Chicken Soup for the Soul: Teacher Tales
BY: Cheryl Y. Brundage
He who opens a school door, closes a prison.
Although for a number of years I had considered trying full-time teaching, my first job actually came out of desperation. With my savings account dwindling to an uncomfortably low level following several months of unemployment, I reluctantly accepted a job teaching Spanish at a charter school for at-risk high school students in downtown Houston. The salary was about half what I'd earned in my previous position at a law firm. The school was under the direction of a woman whose only credential was certification in teaching home economics. On the plus side, teaching certification was not required for my job, and there was no contract. I wouldn't have to invest time and money in certification programs yet. And if I hated the job, I could just give some notice and take off.
Characteristics of the charter school included open enrollment, a self-paced curriculum (hardly appropriate for a large population of special education and below-grade level students), a director who changed the curriculum daily and hired and fired personnel at the drop of a hat (even members of her own family and lifelong friends), and students in and out of jail and/or rehabilitation programs. When the year concluded at the end of May, only a handful of students sitting in my classes had been there since the doors opened in August.
Chad was one of them. He started out in my first semester Spanish I class. He had taken the course twice already without earning a credit, which was not an uncommon phenomenon at the school. He was hyper at times (at our school, the teachers joked, ADD was contagious), but fairly bright, and he never missed a day of school during the first semester. With some prodding and encouragement, Chad earned credit for first semester Spanish and moved on to the second.
I noticed a huge change in him when he returned from Christmas vacation. He was quieter and more focused. He began class each day by retrieving his folder and working diligently through his assignments. He asked questions and participated. I was impressed by his dramatic improvement, which one teacher attributed to new medication.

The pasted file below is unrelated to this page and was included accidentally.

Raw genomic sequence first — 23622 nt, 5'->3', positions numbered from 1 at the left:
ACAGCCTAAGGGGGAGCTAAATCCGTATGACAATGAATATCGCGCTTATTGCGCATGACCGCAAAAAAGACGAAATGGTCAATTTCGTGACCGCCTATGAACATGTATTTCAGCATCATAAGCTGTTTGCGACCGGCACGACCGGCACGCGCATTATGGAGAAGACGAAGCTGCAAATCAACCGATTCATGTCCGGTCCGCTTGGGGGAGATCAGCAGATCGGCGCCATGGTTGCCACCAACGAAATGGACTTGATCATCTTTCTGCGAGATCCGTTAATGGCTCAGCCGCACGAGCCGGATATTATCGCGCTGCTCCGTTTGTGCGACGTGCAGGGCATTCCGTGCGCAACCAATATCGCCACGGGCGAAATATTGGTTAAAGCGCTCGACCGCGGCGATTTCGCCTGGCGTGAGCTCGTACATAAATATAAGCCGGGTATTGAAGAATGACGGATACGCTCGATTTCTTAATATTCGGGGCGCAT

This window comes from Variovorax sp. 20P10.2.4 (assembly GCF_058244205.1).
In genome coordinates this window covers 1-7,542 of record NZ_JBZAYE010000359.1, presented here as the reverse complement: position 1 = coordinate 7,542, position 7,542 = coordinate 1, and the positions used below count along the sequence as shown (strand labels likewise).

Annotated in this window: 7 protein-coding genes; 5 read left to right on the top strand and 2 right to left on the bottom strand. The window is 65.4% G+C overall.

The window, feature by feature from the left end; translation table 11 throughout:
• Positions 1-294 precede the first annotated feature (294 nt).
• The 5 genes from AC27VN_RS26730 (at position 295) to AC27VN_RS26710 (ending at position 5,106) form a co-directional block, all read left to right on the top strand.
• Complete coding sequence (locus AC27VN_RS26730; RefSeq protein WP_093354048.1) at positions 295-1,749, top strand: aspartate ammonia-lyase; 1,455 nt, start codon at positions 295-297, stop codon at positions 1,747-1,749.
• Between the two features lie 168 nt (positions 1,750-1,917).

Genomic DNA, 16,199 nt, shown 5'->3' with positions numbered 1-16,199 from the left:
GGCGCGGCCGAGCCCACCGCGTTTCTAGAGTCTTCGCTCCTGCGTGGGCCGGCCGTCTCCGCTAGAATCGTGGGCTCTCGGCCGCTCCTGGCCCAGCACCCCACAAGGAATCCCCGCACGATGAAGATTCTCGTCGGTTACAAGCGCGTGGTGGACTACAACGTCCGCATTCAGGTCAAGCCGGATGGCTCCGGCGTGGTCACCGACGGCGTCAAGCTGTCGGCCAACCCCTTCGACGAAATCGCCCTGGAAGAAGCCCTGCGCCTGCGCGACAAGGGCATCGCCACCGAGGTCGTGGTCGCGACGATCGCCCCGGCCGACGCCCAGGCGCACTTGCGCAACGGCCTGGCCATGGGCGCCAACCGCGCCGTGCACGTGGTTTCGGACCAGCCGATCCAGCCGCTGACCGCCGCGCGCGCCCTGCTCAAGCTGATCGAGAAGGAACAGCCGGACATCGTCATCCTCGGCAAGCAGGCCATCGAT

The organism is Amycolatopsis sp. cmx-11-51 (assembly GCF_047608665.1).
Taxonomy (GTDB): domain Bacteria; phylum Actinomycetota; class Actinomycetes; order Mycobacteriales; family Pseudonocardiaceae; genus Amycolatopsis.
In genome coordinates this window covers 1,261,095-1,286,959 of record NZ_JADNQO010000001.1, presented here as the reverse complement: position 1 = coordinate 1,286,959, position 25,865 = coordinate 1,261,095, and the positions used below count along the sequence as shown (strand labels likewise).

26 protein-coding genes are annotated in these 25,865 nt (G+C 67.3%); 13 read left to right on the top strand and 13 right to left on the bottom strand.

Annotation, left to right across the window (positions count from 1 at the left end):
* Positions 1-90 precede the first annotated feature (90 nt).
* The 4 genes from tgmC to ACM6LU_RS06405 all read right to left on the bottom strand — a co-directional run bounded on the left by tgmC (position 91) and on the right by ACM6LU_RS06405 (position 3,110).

Towards the end of the spring semester, Chad missed several weeks of school. When he returned, he wrote in a warm-up that he was soon being shipped off to "year-round school in another state" and he didn't know if he would finish out the year.
The day I submitted Chad's name for an award, I discovered that the "year-round school" was prison. I was shocked to learn that he had broken into someone's house and threatened the occupant with a "deadly weapon" (a BB gun). Some of the teachers called Chad a punk. "You should give the award to someone else," one suggested, and I considered it. But in the end I decided to judge Chad only on what he had done in my class. "If we take their extracurricular activities into account, we might as well call this whole awards thing off," another teacher pointed out.
It was the first awards ceremony ever at our "school for the criminal professions." Some teachers said that we should be handing out awards like "Most Likely to End Up on Death Row" or "Most Likely to Test Positive for HIV." But even the most cynical among us were moved by the kids' enthusiasm. Some of these street-tough kids covered with gold chains and tattoos had never received any kind of award in their entire lives. They swaggered up to the awards table, flashed victory signs when teachers presented them with handwritten certificates in front of their peers, and asked how they could make copies of the awards for relatives and friends or convert the awards into posters.
Chad's sentencing had been delayed, and he made it to school that day. He hardly reacted when I presented him with an award for Most Improved. But after the ceremony, my quiet, cooperative student ambushed me with a hug. "Thank you," he said in a voice thick with emotion. "Now I have something to show my mom."
Chad didn't finish second semester Spanish, and he never got credit for the course. But I'd like to think that award made a difference. That having something tangible for his efforts would remind him that he could accomplish things, and that he would turn his life around. Or was it already too late -- his last achievement in the civilized world before embarking on a career in crime?
Even if the award didn't make a difference in his life, it certainly did in mine. I realized that while I couldn't remain at that particular school, interacting with those kids -- trying as it was at times -- was much more meaningful than anything I had ever done. I knew I would never return to the corporate world. I earned my standard teaching certificate a year later and have taught full-time ever since.http://www.beliefnet.com/Inspiration/Chicken-Soup-For-The-Soul/2010/05/Chads-Award.aspx?source=NEWSLETTER&nlsource=49&ppc=&utm_campaign=DIBSoup&utm_source=NL&utm_medium=newsletter